The Targeted Lung Health Check scheme was originally launched by Wythenshawe Hospital in collaboration with Macmillan Cancer Improvement Partnership in Manchester. It is now an NHS England programme and delivered in collaboration with Greater Manchester Cancer Alliance locally. It was established to detect cancer in in some of the city’s most deprived areas. By bringing the scanner into the community, the team running the TLHC mobile units aim to encourage more people to get checked in the most convenient way possible.
“It’s so important that we pick up cancer at an early stage,” said Emma Loftus, a CURE Specialist Nurse. Each patient when entering the unit is seen by the nurse team where they are asked about smoking history and other risk factors. The clinic can see up to eighty patients a day. Current smokers are able to see the CURE Specialist Nurses for support on how to stop smoking.
Further on down the pathway, patients have the chance to take part in vital cancer research. Francisca Fernandes, a Clinical Research Nurse, collects data for the study of lung cancer.
“It’s for the future and how we can improve this process,” she said. “There are so many people who want to take part and in one day I can recruit over thirty people! It’s great to be able to have that interaction. People really appreciate it and want to help with research as much as they can.”
Finally, the patient will be led to the CT scanner, depending on the outcome of their LHC risk assessment. The one-stop design is highly effective for making the whole visit as quick as possible.
“The people there were fantastic. They were willing to explain everything and answer all my questions,” Andrew Potts said.
“It was done in less than half an hour and I never thought more of it. A few weeks later, I got a ring on the telephone. They had found something, a nodule in my right lung.”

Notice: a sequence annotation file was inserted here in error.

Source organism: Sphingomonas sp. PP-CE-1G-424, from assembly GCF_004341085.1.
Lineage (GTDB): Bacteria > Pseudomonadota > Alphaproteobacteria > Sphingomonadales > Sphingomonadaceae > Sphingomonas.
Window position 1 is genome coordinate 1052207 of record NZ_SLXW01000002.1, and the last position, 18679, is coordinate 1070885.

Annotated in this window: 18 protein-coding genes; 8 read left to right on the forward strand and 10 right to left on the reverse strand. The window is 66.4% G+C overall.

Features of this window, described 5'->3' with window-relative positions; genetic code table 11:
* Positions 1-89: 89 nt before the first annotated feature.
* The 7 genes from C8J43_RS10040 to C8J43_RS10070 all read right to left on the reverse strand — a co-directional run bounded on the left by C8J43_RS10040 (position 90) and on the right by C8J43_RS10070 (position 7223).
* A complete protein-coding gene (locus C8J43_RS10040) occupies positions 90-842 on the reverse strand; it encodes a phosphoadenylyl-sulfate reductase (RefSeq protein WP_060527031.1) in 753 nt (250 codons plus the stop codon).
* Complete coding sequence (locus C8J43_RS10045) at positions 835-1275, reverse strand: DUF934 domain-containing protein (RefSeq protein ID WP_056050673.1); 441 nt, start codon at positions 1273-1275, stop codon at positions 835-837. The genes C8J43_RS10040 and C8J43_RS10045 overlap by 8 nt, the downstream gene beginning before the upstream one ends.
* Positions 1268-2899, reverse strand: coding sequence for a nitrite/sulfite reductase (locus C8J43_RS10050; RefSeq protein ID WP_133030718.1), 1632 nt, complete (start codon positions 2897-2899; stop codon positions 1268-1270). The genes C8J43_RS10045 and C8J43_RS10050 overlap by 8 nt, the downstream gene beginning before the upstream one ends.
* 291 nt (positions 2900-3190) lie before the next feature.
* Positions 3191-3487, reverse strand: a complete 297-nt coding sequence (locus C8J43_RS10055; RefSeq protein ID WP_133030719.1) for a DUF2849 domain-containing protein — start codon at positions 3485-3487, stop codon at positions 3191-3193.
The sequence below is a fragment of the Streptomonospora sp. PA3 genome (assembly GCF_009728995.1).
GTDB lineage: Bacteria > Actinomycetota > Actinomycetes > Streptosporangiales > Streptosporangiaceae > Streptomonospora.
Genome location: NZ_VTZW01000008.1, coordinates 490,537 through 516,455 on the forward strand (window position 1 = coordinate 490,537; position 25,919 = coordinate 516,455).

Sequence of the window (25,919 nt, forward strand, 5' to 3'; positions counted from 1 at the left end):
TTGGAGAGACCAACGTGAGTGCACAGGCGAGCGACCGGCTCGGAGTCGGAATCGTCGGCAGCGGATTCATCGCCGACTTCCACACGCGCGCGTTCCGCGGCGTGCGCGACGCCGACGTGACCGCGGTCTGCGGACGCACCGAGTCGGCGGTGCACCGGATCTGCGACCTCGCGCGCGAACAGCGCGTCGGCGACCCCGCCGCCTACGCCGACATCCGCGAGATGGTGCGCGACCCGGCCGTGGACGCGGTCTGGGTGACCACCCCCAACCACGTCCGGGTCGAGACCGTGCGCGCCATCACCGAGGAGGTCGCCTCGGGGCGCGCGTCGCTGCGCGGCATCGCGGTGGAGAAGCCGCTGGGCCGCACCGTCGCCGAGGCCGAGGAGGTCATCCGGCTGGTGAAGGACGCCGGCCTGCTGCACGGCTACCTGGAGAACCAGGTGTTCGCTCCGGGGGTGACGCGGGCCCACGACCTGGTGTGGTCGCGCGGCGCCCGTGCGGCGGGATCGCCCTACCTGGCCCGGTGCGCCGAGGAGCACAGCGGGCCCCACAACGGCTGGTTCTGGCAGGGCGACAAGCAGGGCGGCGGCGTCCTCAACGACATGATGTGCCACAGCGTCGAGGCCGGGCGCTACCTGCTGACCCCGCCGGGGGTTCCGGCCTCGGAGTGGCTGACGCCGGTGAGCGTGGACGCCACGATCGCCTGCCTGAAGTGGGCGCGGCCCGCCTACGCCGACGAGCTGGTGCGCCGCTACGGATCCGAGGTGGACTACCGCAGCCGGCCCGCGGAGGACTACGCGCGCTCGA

Andrew, a retired policeman who worked as a civilian officer at the time, believed his general ill health had been due to his late shifts. The biopsy, that the doctor at Wythenshawe Hospital arranged for him, showed he had cancer. After surgery and a treatment of chemotherapy, he has a positive outlook for the future.
“The recovery time doesn’t matter to me, I’m just so grateful. I’ve had fantastic treatment and I’ve cleared the first hurdle.”
Another patient who saw great value in the TLHC scheme is Eileen Metcalf, aged 73. “I got a letter, so I went. It took under an hour and I got a cup of tea. The people there were brilliant, they really put me at ease.”
Eileen knows the importance of cancer being caught in the early stages, having been diagnosed back in 2018.
“If someone has invited you go and check out of your lungs, just drop everything and go! It’s going to take a day out of your life and if they do find something, they can sort it. Whatever is wrong with you, you’re in good hands
Professor Richard Booton, Clinical Lead for Lung Cancer at Wythenshawe Hospital and Programme Director for the GM TLHC programme said: “The targeted Lung Health Check programme is revolutionary for finding cancers earlier. By bringing the scanner directly into the community, the scheme can directly contact those at most risk and intervene when the cancer is at its most treatable.”
The mobile TLHC units are expected to roll out to other parts of Greater Manchester in the Winter of 2023, inviting all eligible GM residents over the coming years.
Alison Jones, Director of Cancer Commissioning and Early Diagnosis at Greater Manchester Cancer Alliance, said: “So many people have already benefitted from having a targeted lung health check and we look forward to expanding this service so that more people in Greater Manchester can benefit. We want to find cancer at the earliest stages when chances of successful treatment are more likely.”